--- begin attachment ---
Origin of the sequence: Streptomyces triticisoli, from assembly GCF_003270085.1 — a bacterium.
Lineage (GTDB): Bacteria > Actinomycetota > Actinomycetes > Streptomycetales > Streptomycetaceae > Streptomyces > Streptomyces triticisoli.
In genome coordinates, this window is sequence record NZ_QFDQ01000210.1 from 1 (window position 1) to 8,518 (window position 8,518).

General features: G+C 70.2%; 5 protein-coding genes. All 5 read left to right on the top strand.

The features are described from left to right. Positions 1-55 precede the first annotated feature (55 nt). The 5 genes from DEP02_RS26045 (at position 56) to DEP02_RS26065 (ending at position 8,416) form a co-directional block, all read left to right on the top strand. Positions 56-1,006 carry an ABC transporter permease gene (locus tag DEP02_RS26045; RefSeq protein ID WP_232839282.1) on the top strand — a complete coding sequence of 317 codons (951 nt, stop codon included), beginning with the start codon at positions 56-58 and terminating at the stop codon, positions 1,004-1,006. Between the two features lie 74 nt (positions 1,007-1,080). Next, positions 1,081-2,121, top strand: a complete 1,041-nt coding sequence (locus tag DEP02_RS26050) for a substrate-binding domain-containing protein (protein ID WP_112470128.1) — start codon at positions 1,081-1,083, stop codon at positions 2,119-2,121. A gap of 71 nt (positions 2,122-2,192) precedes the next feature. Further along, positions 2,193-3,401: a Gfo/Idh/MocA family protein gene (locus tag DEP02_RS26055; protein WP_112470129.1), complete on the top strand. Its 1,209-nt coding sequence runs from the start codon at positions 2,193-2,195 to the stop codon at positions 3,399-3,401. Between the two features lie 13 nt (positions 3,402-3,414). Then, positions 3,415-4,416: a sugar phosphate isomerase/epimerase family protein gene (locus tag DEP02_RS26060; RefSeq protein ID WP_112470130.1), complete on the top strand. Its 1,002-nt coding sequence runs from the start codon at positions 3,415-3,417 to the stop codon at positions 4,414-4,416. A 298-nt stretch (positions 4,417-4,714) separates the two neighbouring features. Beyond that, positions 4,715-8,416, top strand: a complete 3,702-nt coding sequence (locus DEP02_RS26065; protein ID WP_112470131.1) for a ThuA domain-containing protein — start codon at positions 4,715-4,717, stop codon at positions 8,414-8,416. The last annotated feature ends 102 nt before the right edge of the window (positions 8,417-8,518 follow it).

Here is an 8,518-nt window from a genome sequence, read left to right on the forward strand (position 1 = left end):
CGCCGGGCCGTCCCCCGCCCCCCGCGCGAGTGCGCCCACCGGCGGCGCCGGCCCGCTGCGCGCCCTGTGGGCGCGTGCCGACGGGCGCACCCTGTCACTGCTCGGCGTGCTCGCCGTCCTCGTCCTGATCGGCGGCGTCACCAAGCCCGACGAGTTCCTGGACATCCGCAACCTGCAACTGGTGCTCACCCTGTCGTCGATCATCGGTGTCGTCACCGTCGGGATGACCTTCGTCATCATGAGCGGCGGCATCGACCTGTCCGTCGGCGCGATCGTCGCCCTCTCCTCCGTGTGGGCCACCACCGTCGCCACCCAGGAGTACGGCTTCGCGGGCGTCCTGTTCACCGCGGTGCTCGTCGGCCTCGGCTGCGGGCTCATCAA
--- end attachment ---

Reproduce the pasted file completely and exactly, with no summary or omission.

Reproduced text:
Origin of the sequence: Streptomyces triticisoli, from assembly GCF_003270085.1 — a bacterium.
Lineage (GTDB): Bacteria > Actinomycetota > Actinomycetes > Streptomycetales > Streptomycetaceae > Streptomyces > Streptomyces triticisoli.
In genome coordinates, this window is sequence record NZ_QFDQ01000210.1 from 1 (window position 1) to 8,518 (window position 8,518).

General features: G+C 70.2%; 5 protein-coding genes. All 5 read left to right on the top strand.

The features are described from left to right. Positions 1-55 precede the first annotated feature (55 nt). The 5 genes from DEP02_RS26045 (at position 56) to DEP02_RS26065 (ending at position 8,416) form a co-directional block, all read left to right on the top strand. Positions 56-1,006 carry an ABC transporter permease gene (locus tag DEP02_RS26045; RefSeq protein ID WP_232839282.1) on the top strand — a complete coding sequence of 317 codons (951 nt, stop codon included), beginning with the start codon at positions 56-58 and terminating at the stop codon, positions 1,004-1,006. Between the two features lie 74 nt (positions 1,007-1,080). Next, positions 1,081-2,121, top strand: a complete 1,041-nt coding sequence (locus tag DEP02_RS26050) for a substrate-binding domain-containing protein (protein ID WP_112470128.1) — start codon at positions 1,081-1,083, stop codon at positions 2,119-2,121. A gap of 71 nt (positions 2,122-2,192) precedes the next feature. Further along, positions 2,193-3,401: a Gfo/Idh/MocA family protein gene (locus tag DEP02_RS26055; protein WP_112470129.1), complete on the top strand. Its 1,209-nt coding sequence runs from the start codon at positions 2,193-2,195 to the stop codon at positions 3,399-3,401. Between the two features lie 13 nt (positions 3,402-3,414). Then, positions 3,415-4,416: a sugar phosphate isomerase/epimerase family protein gene (locus tag DEP02_RS26060; RefSeq protein ID WP_112470130.1), complete on the top strand. Its 1,002-nt coding sequence runs from the start codon at positions 3,415-3,417 to the stop codon at positions 4,414-4,416. A 298-nt stretch (positions 4,417-4,714) separates the two neighbouring features. Beyond that, positions 4,715-8,416, top strand: a complete 3,702-nt coding sequence (locus DEP02_RS26065; protein ID WP_112470131.1) for a ThuA domain-containing protein — start codon at positions 4,715-4,717, stop codon at positions 8,414-8,416. The last annotated feature ends 102 nt before the right edge of the window (positions 8,417-8,518 follow it).

Here is an 8,518-nt window from a genome sequence, read left to right on the forward strand (position 1 = left end):
CGCCGGGCCGTCCCCCGCCCCCCGCGCGAGTGCGCCCACCGGCGGCGCCGGCCCGCTGCGCGCCCTGTGGGCGCGTGCCGACGGGCGCACCCTGTCACTGCTCGGCGTGCTCGCCGTCCTCGTCCTGATCGGCGGCGTCACCAAGCCCGACGAGTTCCTGGACATCCGCAACCTGCAACTGGTGCTCACCCTGTCGTCGATCATCGGTGTCGTCACCGTCGGGATGACCTTCGTCATCATGAGCGGCGGCATCGACCTGTCCGTCGGCGCGATCGTCGCCCTCTCCTCCGTGTGGGCCACCACCGTCGCCACCCAGGAGTACGGCTTCGCGGGCGTCCTGTTCACCGCGGTGCTCGTCGGCCTCGGCTGCGGGCTCATCAA